Neuroscience, Mental Privacy, and the Law
Shen, Francis X., Harvard Journal of Law & Public Policy
III. MIND READING WITH NEUROIMAGING: WHAT WE CAN (AND CANNOT) DO
Having established in Part II a working definition of neuroimaging mind reading, the Article now briefly discusses several recent legal applications of such technology. Part III reviews: (A) fMRI-based lie detection; (B) fMRI-based memory detection; (C) EEG-based memory detection; and (D) fMRI-based decoding and reconstruction of visual stimuli.
A. Lie Detection with fMRI (127)
Neurons, the cells of greatest interest in the brain and nervous system, need oxygen to live. This oxygen is supplied to them via blood flow. fMRI is premised on the logic that tracking relative blood flow to different parts of the brain will reveal relative oxygen uptake, and thus show which neurons are more active (at a given moment in time). (128) Changes in blood oxygen levels in the brain at different moments during a given experimental task allow for inferences about brain-activation patterns.
Different protocols have been used in fMRI lie detection, most of which rely on a paradigm known as the "Concealed Information Test" (CIT) (also known as the "Guilty Knowledge Test" (GKT)). (129) This paradigm is different than the Control Question Test typically used by professional polygraphers. (130)
fMRI lie detection evidence has been proffered in several U.S. cases, has been the topic of much neuroscience research, and has drawn the attention of many commentators. (131) There are a large number of conceptual and technical problems with this approach. Conceptually, one major challenge with neuroimaging lie detection is defining a "lie." (132) In practice, neuroscience lie detection has utilized an "instructed lie" experimental paradigm, (133) in which subjects are told to lie under certain conditions in the experiment. Critics point out that this may limit the inferences we can make about "lying," because an instructed lie in the lab may not involve the same brain activity as a high-stakes lie in real life outside the lab. (134) Additionally, technical issues include general concerns about using fMRI techniques to study higher-order cognitive functions. (135)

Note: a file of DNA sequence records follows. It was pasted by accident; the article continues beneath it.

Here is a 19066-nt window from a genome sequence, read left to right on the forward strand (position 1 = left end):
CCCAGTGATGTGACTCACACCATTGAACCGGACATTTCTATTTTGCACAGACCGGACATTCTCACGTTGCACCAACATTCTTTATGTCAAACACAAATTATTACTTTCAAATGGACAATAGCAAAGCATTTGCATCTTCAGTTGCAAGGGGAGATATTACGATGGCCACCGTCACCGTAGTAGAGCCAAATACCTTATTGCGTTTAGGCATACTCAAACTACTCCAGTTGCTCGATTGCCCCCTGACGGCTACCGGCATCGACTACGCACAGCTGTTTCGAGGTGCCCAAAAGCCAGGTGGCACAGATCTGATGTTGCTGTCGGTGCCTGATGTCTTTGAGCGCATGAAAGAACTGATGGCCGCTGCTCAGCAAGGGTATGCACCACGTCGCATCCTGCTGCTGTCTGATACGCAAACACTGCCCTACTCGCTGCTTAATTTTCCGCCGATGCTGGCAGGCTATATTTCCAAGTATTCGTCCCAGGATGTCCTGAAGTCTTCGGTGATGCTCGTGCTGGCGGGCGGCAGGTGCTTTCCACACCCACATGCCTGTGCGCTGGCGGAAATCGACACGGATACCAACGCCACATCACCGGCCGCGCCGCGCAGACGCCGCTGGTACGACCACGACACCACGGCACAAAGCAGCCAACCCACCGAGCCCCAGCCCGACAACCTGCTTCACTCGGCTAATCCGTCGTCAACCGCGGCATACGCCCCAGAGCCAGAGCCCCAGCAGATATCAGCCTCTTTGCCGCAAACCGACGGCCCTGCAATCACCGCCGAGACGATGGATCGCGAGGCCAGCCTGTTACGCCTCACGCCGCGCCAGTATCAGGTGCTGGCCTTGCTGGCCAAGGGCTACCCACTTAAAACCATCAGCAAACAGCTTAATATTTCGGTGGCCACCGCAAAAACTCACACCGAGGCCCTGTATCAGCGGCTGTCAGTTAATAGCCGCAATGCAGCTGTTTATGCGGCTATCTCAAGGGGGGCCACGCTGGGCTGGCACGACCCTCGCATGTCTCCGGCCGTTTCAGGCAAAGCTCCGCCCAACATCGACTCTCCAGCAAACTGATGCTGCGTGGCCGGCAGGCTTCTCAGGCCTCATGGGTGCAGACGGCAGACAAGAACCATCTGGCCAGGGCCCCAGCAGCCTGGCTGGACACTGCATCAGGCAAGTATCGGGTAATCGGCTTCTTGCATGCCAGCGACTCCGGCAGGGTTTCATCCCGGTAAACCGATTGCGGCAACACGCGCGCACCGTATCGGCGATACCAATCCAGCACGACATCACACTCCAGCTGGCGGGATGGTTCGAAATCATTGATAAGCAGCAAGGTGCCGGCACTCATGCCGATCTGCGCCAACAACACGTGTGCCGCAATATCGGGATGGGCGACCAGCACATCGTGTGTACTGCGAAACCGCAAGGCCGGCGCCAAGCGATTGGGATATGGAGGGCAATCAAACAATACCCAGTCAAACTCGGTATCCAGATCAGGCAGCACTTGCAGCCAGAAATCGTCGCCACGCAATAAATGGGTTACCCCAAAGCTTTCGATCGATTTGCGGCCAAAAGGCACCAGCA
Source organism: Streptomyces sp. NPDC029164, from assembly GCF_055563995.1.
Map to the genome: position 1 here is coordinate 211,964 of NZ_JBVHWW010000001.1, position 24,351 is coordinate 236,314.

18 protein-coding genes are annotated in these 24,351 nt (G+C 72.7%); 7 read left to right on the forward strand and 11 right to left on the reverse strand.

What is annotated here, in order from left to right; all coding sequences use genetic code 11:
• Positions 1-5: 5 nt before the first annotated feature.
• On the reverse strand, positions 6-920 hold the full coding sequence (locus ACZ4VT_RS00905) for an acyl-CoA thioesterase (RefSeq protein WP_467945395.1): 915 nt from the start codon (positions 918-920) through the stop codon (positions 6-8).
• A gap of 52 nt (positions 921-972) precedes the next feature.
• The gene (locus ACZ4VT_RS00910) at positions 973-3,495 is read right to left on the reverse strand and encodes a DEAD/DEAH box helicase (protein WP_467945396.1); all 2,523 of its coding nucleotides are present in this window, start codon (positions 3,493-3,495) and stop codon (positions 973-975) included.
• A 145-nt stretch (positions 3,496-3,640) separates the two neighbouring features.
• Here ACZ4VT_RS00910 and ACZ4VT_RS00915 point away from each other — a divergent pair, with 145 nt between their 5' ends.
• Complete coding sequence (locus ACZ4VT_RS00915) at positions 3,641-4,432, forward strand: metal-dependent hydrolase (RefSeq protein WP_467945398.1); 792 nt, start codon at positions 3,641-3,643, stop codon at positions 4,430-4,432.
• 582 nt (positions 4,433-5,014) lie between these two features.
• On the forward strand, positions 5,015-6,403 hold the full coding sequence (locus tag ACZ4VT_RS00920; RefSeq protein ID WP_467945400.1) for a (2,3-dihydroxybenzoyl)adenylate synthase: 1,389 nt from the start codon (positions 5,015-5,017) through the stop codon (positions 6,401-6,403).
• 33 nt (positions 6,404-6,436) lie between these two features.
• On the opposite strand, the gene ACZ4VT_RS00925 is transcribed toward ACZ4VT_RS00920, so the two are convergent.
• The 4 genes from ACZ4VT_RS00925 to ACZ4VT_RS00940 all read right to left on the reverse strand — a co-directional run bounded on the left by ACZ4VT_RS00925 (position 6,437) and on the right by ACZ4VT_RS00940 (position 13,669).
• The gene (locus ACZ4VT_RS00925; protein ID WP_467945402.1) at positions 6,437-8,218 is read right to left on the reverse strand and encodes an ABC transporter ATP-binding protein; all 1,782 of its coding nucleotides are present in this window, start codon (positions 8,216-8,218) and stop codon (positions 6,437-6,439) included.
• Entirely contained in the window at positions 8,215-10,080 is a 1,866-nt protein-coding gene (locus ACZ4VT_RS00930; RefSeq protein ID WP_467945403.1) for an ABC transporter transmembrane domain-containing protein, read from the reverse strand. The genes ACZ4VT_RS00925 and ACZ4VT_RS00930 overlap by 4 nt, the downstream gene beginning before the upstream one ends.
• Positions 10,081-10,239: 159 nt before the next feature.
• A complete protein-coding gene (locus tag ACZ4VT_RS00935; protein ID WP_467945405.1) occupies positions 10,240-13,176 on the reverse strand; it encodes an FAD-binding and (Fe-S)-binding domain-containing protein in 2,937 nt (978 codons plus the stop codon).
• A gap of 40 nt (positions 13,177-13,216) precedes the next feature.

Of particular note here is the "reverse inference" fallacy. The reverse inference fallacy is the idea that just because a particular part of the brain is more active during a certain cognitive state, it does not necessarily follow that whenever that brain area is more active, a person is in that cognitive state. (136) The reverse inference fallacy is acute in the lie detection case, as "it is not lying per se that is being decoded from these brain areas but rather the cognitive and emotional processes that are associated with lying." (137)
Despite these limitations, two for-profit fMRI-based lie detection companies are now in operation, (138) and both have proffered evidence in criminal trials on behalf of defendants. (139) So far, the evidence has been ruled inadmissible under both the Daubert standard in federal court (140) and the Frye standard in state court. (141) However, the judge overseeing the evidentiary hearing in the federal case suggested that such evidence may one day become admissible:
[I]n the future, should fMRI-based lie detection undergo further testing, development, and peer review, improve upon standards controlling the technique's operation, and gain acceptance by the scientific community for use in the real world, this methodology may be found to be admissible even if the error rate is not able to be quantified in a real world setting. (142)
For purposes of the Fourth Amendment and Fifth Amendment analysis in Part IV, it is important to note that all of these experimental paradigms involve researcher-subject interaction such as requesting a response to a visual stimulus or question. (143) Although fMRI may be used in what is known as "resting state" analyses (in which the subject just lies in the scanner), such resting-state approaches have not been employed in the lie detection context. …